Feb 08, 2012

New Georgia Law Permits Employers to File Garnishment Pleadings Without the Use of an Attorney

On February 7, 2012, Georgia Governor Nathan Deal signed into law House Bill 683 that allows Georgia employers to submit Answers to wage garnishment orders issued against their employees without having an attorney review and sign off on the pleadings sent to court.

Addressing the new law, Deal stated, “This law will take effect immediately and remove a mandate that could pose a costly burden on job creators. Reducing the amount of unnecessary legal fees is just one step in making Georgia the No. 1 place to do business, and there is no need for its delay.”

The Bill made its way rapidly through the Georgia House and Senate without significant opposition, and it was enacted to counteract a recent Georgia Supreme Court ruling that held that companies must utilize an attorney to answer wage garnishments in superior and state court proceedings. Specifically, the legislation clarifies that answering a garnishment does not constitute the “practice of law;” therefore, it is not necessary to have an attorney prepare the Answer.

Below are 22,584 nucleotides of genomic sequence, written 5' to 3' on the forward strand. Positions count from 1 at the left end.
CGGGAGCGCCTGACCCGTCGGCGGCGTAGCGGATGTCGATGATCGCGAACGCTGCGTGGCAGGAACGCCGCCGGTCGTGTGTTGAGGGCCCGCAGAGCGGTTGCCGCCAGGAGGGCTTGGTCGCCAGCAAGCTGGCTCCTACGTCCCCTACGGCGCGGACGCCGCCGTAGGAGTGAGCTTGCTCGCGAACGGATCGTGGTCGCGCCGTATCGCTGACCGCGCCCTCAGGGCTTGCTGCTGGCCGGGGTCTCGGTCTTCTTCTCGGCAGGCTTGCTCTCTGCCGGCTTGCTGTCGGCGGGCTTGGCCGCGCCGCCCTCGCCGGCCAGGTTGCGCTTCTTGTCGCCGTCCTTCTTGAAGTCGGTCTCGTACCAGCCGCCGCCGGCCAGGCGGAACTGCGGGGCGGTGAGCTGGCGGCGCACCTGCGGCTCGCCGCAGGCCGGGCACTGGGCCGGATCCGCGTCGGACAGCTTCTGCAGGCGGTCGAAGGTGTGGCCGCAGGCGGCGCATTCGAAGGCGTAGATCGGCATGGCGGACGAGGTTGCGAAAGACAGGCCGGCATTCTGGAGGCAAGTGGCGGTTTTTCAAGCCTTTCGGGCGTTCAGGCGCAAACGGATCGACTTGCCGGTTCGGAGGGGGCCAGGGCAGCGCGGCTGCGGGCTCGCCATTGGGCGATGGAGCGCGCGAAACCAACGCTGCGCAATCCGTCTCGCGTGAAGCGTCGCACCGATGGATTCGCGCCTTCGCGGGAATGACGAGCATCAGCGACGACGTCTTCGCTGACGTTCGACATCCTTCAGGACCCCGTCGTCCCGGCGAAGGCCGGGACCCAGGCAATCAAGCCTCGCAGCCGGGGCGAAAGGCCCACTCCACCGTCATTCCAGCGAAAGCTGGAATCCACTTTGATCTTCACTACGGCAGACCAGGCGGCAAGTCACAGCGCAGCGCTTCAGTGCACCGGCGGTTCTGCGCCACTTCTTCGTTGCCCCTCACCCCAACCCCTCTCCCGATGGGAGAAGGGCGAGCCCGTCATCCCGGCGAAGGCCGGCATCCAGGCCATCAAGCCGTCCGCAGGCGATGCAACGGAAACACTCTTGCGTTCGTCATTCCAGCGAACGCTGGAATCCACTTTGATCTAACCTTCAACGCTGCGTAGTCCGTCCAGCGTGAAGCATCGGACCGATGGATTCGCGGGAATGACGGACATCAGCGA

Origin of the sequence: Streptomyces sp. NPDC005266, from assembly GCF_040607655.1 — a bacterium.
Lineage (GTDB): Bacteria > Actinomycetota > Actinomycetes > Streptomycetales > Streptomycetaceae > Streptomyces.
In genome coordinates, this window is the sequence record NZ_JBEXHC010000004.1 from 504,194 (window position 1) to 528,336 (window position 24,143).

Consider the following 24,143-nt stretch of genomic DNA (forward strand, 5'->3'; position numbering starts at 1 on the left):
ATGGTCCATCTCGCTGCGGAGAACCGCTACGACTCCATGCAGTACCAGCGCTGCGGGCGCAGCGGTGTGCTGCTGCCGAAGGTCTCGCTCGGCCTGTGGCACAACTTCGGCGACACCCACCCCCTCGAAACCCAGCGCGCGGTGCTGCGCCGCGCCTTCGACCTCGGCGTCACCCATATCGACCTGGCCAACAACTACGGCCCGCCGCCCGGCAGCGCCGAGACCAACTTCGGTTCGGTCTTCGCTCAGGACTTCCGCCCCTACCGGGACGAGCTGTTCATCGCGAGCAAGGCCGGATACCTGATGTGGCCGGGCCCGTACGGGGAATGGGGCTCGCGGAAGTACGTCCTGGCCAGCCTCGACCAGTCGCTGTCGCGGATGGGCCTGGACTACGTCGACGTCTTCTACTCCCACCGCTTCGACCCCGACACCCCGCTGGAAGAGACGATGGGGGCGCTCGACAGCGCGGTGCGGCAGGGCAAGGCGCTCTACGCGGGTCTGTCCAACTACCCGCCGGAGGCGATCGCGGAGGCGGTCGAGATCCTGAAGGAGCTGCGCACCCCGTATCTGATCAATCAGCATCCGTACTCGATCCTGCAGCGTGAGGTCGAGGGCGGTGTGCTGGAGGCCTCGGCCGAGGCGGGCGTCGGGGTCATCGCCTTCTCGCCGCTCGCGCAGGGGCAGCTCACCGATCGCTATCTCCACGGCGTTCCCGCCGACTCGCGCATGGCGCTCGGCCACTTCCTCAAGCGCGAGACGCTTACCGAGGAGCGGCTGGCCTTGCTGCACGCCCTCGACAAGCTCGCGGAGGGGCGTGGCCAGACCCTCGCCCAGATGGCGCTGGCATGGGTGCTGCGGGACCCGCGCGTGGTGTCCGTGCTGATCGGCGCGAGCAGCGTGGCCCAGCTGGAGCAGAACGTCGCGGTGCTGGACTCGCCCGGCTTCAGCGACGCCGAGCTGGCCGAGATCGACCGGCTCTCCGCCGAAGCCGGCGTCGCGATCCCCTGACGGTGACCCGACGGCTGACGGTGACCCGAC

Although employers are no longer required to utilize counsel to submit an Answer to a wage garnishment under the new legislation, there are times when representation might be required. If a garnishment action goes into default, is contested (traversed), or otherwise requires a filing other than an Answer, an attorney must sign and submit the pleadings to the court on behalf of the employer.

Georgia employers may now go back to what was the nearly universal approach of having the human resources or payroll departments internally process and submit Georgia garnishment Answers.

If you have any questions about the contents of this Alert or any other employment-related issue, please be sure to contact your employment counsel at Smith, Gambrell & Russell, LLP.

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